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Inclusive Education

A Word About Inclusive Education in BC

 B.C. Ministry of Education Special Education Services: A Manual of Policies, Procedures and Guidelines 

British Columbia promotes an inclusive education system in which students with special needs are fully participating members of a community of learners. Inclusion describes the principle that all students are entitled to equitable access to learning, achievement and the pursuit of excellence in all aspects of their educational programs. The practice of inclusion is not necessarily synonymous with full integration in regular classrooms, and goes beyond placement to include meaningful participation and the promotion of interaction with others. (p.2) The teacher responsible for a student with special needs is responsible for designing, supervising and assessing the educational program for that student. Where the student requires specialized instruction, this is best done in consultation with resource personnel available, with the parents and with the students. Where the student’s program involves specialized instruction by someone other than the classroom teacher, collaborative processes are required to make best use of the expertise of the specialists available to assist and to ensure a coordinated approach. In secondary, where several teachers may be involved in the student’s program, coordinated planning is especially important. (p. 9, 10)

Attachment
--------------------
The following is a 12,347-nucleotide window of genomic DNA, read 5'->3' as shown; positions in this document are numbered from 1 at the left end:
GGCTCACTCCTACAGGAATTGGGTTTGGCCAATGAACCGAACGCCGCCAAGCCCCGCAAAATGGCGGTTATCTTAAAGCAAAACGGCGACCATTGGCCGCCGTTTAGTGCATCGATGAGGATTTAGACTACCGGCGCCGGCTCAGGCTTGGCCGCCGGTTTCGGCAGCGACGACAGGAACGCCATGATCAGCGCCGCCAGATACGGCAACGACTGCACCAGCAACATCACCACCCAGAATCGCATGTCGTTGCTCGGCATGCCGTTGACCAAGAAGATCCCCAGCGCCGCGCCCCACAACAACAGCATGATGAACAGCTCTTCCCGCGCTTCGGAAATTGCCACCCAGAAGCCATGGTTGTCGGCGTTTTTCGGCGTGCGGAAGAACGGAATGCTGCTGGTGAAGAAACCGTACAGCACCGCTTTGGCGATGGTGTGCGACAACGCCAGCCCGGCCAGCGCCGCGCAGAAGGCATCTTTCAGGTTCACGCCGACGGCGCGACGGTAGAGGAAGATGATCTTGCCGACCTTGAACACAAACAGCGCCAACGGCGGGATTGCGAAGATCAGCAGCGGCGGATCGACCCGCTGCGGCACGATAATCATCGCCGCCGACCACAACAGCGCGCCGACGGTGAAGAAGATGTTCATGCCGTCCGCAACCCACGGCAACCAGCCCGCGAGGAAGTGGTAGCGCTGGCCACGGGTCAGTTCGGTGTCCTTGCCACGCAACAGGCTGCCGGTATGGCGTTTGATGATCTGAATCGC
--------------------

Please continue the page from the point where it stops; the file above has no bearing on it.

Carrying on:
B.C. Teachers Federation Inclusive Education

 B.C. teachers believe in inclusion and have adopted a policy that every student is entitled to an appropriate education. Students with special needs have a right to access an inclusionary public education system which prepares them for full citizenship in a democratic society.

Inclusion BC Inclusive Education K – 12 (excerpt)

 “All students in BC, including those with special needs, are entitled to receive a quality publicly funded inclusive education. A Ministerial Order directs students with special needs to be placed in regular classrooms as the first option. Research shows that when students are included in regular classrooms they make greater overall academic gains than do their peers with similar Abbotsford School District – Subject 2 disabilities in segregated classrooms 1. (KATZ AND MIRENDA, 2002) To ensure the success of inclusion, students must have the necessary supports to learn in the regular classroom and participate in school social activities. The benefits of inclusion extend to all students. Typical students experience gains on many fronts: opportunities for new learning, improved values and attitudes related to human diversity, more developed interpersonal skills, as well as greater maturity, self confidence and self esteem 2. (KATZ AND MIRENDA, 2002)